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Now, There's Reason To Talk About A Sale

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Many of you have wondered why I have not chimed in on the blathering that's gone on about a possible sale/breakup/whatever of Tribune Company.

And the reason for that is, up to now, none of it has really affected the Cubs.

According to the Los Angeles Times, now it might:

After receiving a handful of unimpressive bids for the company, Tribune Co. is soliciting offers for individual properties in its portfolio, which include the Los Angeles Times, KTLA-TV Channel 5 and the Chicago Cubs.

Well, that's pretty definitive, and I would say the Cubs ought to draw a lot more interest than almost any other property the Tribune Co. owns. There are a large number of factors in any possible sale, including whether a buyer would want to buy WGN Radio & TV also, to retain broadcast properties that would be valuable promotional tools, and possible tax implications of such a sale (those of you who were around when the Wrigleys sold the Cubs will remember that the sale was, in large part, precipitated by the fact that P. K. Wrigley and his widow died within a few years of each other and they hadn't put together a proper estate plan to avoid a huge tax bill, and sold the Cubs in part to satisfy that bill).

I've been accused, occasionally in vile and profane language, of being a shill or employee of Tribune Co., and using this blog to promote their interests.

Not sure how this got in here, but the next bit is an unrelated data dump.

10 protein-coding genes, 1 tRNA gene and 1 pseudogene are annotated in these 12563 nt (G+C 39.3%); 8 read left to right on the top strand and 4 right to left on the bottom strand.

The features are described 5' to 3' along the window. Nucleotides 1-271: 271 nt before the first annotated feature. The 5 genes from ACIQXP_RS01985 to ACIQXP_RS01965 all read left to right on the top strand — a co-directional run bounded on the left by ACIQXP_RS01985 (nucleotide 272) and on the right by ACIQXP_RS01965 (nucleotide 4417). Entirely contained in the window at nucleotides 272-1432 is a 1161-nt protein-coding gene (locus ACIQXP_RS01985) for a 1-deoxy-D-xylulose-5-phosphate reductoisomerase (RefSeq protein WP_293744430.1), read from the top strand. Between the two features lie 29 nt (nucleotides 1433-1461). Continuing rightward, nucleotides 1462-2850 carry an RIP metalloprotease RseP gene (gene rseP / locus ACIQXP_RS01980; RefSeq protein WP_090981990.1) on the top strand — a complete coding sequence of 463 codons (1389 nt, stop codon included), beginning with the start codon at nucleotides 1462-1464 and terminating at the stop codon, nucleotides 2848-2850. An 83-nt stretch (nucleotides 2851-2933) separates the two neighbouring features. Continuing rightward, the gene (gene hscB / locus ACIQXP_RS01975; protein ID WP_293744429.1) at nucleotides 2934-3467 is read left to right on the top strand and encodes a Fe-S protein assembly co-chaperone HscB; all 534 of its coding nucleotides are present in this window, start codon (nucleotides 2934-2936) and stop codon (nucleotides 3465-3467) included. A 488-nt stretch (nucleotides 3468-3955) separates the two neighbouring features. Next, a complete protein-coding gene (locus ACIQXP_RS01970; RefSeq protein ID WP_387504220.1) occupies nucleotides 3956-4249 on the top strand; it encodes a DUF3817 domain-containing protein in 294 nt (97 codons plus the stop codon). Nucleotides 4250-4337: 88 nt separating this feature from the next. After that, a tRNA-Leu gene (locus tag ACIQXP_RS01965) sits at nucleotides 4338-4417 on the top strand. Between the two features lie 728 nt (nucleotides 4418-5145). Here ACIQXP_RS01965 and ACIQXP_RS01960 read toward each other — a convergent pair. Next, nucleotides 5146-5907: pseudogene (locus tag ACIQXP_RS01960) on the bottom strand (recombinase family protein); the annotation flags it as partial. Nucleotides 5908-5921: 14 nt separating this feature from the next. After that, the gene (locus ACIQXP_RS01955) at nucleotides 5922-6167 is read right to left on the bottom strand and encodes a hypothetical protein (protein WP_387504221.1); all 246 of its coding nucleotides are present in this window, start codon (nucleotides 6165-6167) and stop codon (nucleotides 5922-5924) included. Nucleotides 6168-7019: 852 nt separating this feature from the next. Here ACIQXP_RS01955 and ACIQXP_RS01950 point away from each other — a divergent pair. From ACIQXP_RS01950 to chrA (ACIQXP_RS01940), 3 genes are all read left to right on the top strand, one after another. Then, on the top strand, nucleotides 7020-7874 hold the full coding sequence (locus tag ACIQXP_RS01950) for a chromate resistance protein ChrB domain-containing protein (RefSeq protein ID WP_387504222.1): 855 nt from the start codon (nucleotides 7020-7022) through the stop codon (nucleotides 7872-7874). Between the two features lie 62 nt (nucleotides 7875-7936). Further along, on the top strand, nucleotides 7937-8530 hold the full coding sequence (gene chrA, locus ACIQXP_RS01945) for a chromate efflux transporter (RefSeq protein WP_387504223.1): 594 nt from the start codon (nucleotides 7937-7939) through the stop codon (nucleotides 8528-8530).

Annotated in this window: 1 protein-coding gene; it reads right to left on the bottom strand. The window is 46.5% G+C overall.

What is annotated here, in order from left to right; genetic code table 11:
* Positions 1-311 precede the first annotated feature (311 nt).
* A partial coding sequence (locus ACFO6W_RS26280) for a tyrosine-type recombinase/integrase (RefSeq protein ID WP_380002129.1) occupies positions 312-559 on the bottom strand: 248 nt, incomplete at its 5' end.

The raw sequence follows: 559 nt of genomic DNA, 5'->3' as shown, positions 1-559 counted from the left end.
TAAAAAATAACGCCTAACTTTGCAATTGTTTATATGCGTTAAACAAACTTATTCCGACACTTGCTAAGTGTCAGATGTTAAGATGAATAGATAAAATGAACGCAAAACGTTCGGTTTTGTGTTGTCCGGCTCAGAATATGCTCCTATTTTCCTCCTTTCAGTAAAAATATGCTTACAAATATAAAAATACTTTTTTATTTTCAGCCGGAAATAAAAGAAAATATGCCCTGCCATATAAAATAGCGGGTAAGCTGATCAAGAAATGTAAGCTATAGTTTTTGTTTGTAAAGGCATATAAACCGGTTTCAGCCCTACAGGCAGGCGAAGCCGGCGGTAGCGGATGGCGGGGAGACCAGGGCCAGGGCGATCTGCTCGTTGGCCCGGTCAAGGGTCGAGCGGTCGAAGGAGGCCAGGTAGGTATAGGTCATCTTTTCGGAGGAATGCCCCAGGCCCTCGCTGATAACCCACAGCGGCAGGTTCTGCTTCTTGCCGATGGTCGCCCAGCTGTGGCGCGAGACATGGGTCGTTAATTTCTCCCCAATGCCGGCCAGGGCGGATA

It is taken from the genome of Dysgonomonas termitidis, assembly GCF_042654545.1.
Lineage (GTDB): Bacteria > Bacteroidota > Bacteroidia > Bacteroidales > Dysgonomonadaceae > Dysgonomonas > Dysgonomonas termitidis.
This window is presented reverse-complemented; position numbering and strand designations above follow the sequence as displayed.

Anyone who knows either me or anyone who works for the Cubs or Tribune Co. knows how laughable that is. If the Cubs were to win a World Series with Tribune Co. as the owner, I'd be thrilled.

And if they are sold to someone else and win it that way, I will be equally thrilled.

At this point, I do not necessarily think that any of the "big names" posited as possible buyers will wind up being the eventual buyer. True story: in 1981, I was doing part-time work for a local radio station, and got word that the Cubs were on the block. I interviewed a man who worked for a major investment banking firm who represented a group that had made an offer, and who thought they were going to get the Cubs.

Instead, Tribune Co., which had had an "insider" relationship with the team for years due to the WGN association, was contacted, and wound up putting together the offer that was accepted.

In much the same way, someone who isn't even on the radar screen right now might buy the club. It's even been rumored -- and I can't find the link right now -- that the Wrigley family might buy back the team, in part to keep to P. K. Wrigley's promise to his dying father in 1933 never to sell the club.

That's all I have to say right now. Will a sale give the Cubs a "better" chance of winning? It may, or it may not. That remains to be seen. As do all of us, I await developments.